CAAAV Calls on AAPI to Post Selfies to #JusticeForAkaiGurley

Akai-Gurley-Selfie

As readers of this blog no doubt are already aware, the indictment of Chinese American NYPD officer Peter Liang in the shooting death of Akai Gurley has divided the AAPI community. While progressive AAPI are largely in support of Officer Liang’s indictment as necessary accountability in the wake of the suspicious death of an unarmed Black civilian, some Chinese Americans are organizing nationwide rallies to protest what they perceive is the racial “scapegoating” of Officer Liang.

Recently, I was approached by an Asian American ethnic media reporter (who approached me off the record to express his own apprehension at speaking out, and thus whose identity I will protect) who was interested in possibly writing about the pro-Liang rallies. He said: “Anti-indictment people have taken the upper hand in voicing their opinions, and those who disagree with them have been branded as ‘traitors'”.

I was asked how — given this — I was able to write so openly in support of Officer Liang’s indictment.

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Grand Jury considering indictment of Asian American cop in shooting death of unarmed Akai Gurley

Akai Gurley was killed November 20th by a single gunshot fired by rookie police officer Peter Liang (photo credit: Facebook)
Akai Gurley was killed November 20th by a single gunshot fired by rookie police officer Peter Liang (photo credit: Facebook)

There was no indictment in the shooting death of unarmed Black teenager Michael Brown by Ferguson police officer Darren Wilson. There was no indictment  in the choking death of unarmed Black man Eric Garner by NYPD officer Dan Pantaleo.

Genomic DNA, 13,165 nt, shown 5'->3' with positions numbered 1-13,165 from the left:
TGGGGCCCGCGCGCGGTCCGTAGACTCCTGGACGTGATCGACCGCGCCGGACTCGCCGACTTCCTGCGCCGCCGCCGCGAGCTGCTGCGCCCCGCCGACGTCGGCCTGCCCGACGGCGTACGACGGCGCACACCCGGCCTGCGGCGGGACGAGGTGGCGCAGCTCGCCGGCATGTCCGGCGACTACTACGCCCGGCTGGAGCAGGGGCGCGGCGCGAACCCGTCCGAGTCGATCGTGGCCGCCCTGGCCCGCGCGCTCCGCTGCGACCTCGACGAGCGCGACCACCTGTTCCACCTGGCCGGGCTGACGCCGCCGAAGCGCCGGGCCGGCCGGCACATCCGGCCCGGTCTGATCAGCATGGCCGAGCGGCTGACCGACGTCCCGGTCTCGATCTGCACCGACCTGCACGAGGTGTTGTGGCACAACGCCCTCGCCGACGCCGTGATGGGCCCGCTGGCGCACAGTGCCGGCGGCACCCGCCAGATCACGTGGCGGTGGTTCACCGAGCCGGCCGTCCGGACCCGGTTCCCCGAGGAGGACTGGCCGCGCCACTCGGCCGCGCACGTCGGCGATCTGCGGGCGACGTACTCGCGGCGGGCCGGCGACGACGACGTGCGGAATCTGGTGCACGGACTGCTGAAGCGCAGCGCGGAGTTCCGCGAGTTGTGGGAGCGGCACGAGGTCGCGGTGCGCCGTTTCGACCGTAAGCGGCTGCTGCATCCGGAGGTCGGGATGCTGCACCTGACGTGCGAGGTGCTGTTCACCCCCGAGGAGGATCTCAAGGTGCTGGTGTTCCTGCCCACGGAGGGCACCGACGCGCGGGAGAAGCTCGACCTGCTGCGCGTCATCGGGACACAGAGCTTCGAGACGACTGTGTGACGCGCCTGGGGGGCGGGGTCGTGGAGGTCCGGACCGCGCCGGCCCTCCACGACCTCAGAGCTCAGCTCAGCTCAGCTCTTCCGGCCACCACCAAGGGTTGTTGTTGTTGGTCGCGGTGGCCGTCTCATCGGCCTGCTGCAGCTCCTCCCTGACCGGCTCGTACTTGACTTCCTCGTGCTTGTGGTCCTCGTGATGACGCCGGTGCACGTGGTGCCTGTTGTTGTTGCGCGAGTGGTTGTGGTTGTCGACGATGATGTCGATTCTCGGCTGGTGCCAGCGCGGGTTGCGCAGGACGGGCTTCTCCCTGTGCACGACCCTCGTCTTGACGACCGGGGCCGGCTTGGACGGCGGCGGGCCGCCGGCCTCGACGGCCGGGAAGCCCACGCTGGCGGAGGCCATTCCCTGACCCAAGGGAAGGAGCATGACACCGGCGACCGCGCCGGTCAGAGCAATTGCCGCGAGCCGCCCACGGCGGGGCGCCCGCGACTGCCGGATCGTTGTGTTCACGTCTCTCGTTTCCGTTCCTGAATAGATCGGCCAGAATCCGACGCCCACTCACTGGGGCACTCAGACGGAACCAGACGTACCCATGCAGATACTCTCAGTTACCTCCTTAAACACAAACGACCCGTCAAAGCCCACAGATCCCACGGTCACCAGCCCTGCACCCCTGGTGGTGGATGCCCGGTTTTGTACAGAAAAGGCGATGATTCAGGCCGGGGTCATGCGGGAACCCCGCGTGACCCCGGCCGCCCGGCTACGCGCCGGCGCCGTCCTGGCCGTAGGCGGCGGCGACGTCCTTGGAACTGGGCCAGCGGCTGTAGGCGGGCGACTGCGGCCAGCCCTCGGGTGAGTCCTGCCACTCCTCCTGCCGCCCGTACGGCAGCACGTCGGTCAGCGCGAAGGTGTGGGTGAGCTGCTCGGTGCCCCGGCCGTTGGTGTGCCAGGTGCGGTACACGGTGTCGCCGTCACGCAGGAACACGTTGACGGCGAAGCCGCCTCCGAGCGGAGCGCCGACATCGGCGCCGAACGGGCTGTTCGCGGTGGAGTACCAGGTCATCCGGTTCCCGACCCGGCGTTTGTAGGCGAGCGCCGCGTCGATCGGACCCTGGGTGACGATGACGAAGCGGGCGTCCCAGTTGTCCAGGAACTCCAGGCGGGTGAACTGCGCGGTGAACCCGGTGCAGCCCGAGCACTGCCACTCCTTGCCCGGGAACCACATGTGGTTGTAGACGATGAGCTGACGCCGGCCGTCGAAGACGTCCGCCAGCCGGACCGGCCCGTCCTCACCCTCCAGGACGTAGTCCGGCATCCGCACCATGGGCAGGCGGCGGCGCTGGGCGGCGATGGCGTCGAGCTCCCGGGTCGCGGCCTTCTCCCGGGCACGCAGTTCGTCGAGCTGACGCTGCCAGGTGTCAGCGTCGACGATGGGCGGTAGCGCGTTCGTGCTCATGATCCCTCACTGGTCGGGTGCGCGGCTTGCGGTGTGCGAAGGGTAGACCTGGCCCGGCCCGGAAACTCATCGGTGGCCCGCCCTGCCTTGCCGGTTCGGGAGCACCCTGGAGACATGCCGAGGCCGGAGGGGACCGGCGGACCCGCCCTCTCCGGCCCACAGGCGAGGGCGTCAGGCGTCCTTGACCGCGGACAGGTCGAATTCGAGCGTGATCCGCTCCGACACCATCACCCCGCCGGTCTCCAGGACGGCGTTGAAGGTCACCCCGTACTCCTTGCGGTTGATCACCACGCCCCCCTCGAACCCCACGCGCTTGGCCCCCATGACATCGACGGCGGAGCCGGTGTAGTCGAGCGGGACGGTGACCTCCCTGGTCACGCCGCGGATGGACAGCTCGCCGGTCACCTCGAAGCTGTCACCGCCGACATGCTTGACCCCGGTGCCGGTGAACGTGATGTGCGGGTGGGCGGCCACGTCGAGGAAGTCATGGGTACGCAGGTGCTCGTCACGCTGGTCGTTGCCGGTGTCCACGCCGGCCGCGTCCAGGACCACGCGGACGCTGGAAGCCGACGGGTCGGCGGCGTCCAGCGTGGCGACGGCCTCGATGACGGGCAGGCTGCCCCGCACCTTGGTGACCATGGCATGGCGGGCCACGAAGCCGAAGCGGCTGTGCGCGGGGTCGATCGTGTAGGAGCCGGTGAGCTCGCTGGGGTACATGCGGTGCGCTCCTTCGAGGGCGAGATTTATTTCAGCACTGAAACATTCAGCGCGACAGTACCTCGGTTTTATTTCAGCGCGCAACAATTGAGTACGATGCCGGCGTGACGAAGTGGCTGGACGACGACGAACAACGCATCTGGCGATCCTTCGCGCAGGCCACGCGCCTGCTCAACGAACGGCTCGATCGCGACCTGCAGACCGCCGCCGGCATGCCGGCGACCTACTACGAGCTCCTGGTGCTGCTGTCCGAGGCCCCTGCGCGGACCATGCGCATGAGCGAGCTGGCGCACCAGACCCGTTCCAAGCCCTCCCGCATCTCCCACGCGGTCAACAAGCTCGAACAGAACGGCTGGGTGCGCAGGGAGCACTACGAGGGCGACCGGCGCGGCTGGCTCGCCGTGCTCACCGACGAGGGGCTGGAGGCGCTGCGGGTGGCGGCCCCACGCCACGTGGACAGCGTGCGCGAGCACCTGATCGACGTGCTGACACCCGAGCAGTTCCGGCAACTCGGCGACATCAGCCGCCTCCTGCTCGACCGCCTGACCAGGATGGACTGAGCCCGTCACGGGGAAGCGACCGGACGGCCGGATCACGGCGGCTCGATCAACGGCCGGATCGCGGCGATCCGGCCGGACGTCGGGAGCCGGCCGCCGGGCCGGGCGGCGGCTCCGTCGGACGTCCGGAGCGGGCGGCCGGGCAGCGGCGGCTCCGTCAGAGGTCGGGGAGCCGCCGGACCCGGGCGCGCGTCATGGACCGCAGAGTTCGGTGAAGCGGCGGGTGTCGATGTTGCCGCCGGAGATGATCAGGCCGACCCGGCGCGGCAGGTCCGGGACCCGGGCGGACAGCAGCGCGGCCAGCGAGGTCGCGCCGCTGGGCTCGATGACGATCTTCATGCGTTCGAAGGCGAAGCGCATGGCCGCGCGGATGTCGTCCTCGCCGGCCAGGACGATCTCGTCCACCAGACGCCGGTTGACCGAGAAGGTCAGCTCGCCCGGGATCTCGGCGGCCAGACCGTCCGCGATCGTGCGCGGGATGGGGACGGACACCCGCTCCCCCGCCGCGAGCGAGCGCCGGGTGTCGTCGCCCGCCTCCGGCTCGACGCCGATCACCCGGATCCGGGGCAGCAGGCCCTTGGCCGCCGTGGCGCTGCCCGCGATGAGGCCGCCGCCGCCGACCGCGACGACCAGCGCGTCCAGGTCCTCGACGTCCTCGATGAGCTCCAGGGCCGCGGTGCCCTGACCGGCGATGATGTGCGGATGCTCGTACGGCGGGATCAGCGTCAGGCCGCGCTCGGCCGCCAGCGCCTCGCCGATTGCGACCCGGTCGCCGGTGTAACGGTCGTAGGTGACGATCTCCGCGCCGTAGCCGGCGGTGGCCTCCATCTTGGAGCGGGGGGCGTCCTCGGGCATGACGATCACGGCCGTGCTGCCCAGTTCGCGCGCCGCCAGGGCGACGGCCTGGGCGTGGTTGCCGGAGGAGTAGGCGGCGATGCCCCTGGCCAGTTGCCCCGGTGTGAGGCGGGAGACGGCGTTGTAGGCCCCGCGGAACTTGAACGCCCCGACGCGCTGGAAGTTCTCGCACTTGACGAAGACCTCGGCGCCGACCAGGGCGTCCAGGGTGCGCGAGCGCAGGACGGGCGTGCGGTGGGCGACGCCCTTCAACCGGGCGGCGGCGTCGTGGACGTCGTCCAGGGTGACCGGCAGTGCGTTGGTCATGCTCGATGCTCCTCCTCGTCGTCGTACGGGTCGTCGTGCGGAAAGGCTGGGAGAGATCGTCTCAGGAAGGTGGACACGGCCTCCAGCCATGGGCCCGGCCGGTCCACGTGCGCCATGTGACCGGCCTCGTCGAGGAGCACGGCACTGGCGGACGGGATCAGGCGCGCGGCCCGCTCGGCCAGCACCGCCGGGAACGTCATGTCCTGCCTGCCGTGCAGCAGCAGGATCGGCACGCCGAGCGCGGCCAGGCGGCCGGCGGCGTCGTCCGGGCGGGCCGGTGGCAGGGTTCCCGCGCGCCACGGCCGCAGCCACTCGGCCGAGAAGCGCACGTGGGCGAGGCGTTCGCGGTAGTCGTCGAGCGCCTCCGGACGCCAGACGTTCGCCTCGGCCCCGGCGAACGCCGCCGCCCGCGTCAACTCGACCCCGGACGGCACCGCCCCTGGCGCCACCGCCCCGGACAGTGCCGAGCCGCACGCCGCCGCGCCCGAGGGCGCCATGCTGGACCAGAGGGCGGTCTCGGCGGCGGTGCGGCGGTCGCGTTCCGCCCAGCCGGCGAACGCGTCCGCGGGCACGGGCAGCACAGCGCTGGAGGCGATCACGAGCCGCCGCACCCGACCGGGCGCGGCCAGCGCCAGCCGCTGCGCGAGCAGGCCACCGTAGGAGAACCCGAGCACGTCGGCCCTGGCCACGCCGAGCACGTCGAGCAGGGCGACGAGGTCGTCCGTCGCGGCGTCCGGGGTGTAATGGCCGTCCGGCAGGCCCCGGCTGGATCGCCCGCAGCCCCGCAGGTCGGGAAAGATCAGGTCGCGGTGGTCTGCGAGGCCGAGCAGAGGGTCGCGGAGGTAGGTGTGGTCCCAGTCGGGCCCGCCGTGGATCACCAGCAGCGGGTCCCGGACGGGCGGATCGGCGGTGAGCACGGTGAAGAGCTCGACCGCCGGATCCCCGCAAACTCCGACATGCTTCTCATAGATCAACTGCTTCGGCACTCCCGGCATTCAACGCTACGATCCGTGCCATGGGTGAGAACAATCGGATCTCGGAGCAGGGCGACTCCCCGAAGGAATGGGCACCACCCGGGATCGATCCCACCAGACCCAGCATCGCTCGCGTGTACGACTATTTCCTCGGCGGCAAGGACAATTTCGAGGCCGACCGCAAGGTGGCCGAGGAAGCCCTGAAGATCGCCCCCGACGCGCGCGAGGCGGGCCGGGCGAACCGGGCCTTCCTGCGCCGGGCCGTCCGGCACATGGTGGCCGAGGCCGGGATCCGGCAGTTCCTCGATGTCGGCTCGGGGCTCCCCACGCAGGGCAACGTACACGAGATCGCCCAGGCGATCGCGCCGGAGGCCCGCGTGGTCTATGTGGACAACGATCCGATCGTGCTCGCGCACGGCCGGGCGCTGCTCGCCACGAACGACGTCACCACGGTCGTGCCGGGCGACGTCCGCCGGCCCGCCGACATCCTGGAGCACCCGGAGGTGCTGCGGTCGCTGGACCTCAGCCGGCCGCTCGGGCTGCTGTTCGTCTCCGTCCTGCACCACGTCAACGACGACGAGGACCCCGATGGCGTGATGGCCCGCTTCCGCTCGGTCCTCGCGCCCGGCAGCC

Now, a Brooklyn Grand Jury is considering an indictment in the shooting death of Akai Gurley, a 28-year-old Black man who died after being shot once in the chest by NYPD rookie officer Peter Liang, who is Asian American.

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Michael Brown: 50 years after James Chaney, how little has changed? | #BlackLivesMatter

Unarmed teenager Mike Brown, who was shot to death by Ferguson police officer Darren Wilson in Missouri last month.
Unarmed teenager Mike Brown, who was shot to death by Ferguson police officer Darren Wilson in Missouri in August of this year.

Yesterday, President Obama post-humously awarded James Chaney the Presidential Medal of Freedom, the highest civilian award in this country. Chaney, along with Cornell students Andrew Goodman and Michael Schwerner, was a freedom rider travelling through rural Mississippi to register Black voters when he was lynched and killed. He was 21.

Fifty years after his death and just hours after his memory was honoured, we received the heart-breaking (but entirely expected) verdict: there would be no justice for yet another Black man killed far too young. The justice system has failed Black America, yet again.

Last night, President  Obama addressed the nation, urging us to recognize the country’s “enormous progress in race relations over the course of the past several decades.” The president is right — much has changed since the summer of 1964.

Yet, much has not.

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